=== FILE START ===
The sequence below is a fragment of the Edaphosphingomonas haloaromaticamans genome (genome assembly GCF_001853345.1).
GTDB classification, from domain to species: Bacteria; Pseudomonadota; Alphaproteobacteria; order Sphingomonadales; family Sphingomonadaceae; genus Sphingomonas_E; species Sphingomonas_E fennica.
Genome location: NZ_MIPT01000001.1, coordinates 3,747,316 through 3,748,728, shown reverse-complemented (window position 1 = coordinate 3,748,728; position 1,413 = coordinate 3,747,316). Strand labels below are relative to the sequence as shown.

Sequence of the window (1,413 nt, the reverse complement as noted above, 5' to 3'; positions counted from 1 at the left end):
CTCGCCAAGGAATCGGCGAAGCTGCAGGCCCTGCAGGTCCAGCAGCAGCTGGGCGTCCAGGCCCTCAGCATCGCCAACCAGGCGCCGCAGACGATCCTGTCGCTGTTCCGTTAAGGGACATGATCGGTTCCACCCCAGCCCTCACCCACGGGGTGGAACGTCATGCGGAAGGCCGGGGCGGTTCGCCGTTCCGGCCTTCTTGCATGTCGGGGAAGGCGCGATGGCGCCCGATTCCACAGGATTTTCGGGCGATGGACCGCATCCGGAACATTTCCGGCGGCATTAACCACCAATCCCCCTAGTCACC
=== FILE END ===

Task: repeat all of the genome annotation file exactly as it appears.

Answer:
The sequence below is a fragment of the Edaphosphingomonas haloaromaticamans genome (genome assembly GCF_001853345.1).
GTDB classification, from domain to species: Bacteria; Pseudomonadota; Alphaproteobacteria; order Sphingomonadales; family Sphingomonadaceae; genus Sphingomonas_E; species Sphingomonas_E fennica.
Genome location: NZ_MIPT01000001.1, coordinates 3,747,316 through 3,748,728, shown reverse-complemented (window position 1 = coordinate 3,748,728; position 1,413 = coordinate 3,747,316). Strand labels below are relative to the sequence as shown.

Sequence of the window (1,413 nt, the reverse complement as noted above, 5' to 3'; positions counted from 1 at the left end):
CTCGCCAAGGAATCGGCGAAGCTGCAGGCCCTGCAGGTCCAGCAGCAGCTGGGCGTCCAGGCCCTCAGCATCGCCAACCAGGCGCCGCAGACGATCCTGTCGCTGTTCCGTTAAGGGACATGATCGGTTCCACCCCAGCCCTCACCCACGGGGTGGAACGTCATGCGGAAGGCCGGGGCGGTTCGCCGTTCCGGCCTTCTTGCATGTCGGGGAAGGCGCGATGGCGCCCGATTCCACAGGATTTTCGGGCGATGGACCGCATCCGGAACATTTCCGGCGGCATTAACCACCAATCCCCCTAGTCACC